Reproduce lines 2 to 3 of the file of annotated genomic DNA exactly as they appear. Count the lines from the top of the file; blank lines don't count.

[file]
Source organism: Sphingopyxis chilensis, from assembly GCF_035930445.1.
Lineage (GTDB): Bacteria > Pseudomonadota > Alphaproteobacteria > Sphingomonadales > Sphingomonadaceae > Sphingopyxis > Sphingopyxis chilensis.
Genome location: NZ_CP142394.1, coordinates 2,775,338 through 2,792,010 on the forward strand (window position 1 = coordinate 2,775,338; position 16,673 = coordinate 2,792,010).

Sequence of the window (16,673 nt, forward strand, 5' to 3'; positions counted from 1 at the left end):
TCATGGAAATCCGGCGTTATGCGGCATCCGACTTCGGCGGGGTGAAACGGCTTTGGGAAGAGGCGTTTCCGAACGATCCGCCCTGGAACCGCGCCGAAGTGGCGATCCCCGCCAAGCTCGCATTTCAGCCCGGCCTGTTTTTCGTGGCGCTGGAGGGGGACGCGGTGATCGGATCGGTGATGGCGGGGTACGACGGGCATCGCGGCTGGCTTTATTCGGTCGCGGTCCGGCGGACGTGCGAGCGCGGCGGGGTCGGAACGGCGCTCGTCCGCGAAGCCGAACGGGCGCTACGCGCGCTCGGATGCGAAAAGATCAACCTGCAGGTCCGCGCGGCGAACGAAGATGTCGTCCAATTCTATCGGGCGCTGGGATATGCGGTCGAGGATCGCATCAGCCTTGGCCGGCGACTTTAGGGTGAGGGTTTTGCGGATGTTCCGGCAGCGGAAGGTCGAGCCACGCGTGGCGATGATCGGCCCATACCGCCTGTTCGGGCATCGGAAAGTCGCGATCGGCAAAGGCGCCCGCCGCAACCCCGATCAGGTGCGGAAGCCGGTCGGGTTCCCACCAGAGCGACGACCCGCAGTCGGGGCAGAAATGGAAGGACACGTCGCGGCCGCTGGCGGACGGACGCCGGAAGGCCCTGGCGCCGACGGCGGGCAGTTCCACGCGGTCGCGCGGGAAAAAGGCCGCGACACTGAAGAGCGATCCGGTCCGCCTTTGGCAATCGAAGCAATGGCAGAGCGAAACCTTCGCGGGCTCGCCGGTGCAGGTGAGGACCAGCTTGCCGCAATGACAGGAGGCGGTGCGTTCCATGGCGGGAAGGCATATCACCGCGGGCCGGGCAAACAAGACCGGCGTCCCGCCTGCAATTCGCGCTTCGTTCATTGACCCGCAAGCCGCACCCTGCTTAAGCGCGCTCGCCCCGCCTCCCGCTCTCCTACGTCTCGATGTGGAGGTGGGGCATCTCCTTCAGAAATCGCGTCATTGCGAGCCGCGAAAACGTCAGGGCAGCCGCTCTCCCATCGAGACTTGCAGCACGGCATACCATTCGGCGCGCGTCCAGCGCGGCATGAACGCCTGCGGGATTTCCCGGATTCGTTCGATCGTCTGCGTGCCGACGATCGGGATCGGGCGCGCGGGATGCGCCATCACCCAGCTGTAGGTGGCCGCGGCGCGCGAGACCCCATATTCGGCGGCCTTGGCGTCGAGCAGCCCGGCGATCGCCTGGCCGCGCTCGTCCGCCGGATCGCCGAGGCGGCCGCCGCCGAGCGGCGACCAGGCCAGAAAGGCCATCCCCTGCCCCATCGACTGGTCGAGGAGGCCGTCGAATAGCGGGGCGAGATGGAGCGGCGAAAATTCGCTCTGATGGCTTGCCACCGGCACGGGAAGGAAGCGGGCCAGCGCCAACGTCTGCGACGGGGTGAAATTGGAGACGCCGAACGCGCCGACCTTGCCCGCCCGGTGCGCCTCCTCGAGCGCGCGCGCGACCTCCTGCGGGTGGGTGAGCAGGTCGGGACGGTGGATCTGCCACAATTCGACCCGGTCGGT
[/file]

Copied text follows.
Lineage (GTDB): Bacteria > Pseudomonadota > Alphaproteobacteria > Sphingomonadales > Sphingomonadaceae > Sphingopyxis > Sphingopyxis chilensis.
Genome location: NZ_CP142394.1, coordinates 2,775,338 through 2,792,010 on the forward strand (window position 1 = coordinate 2,775,338; position 16,673 = coordinate 2,792,010).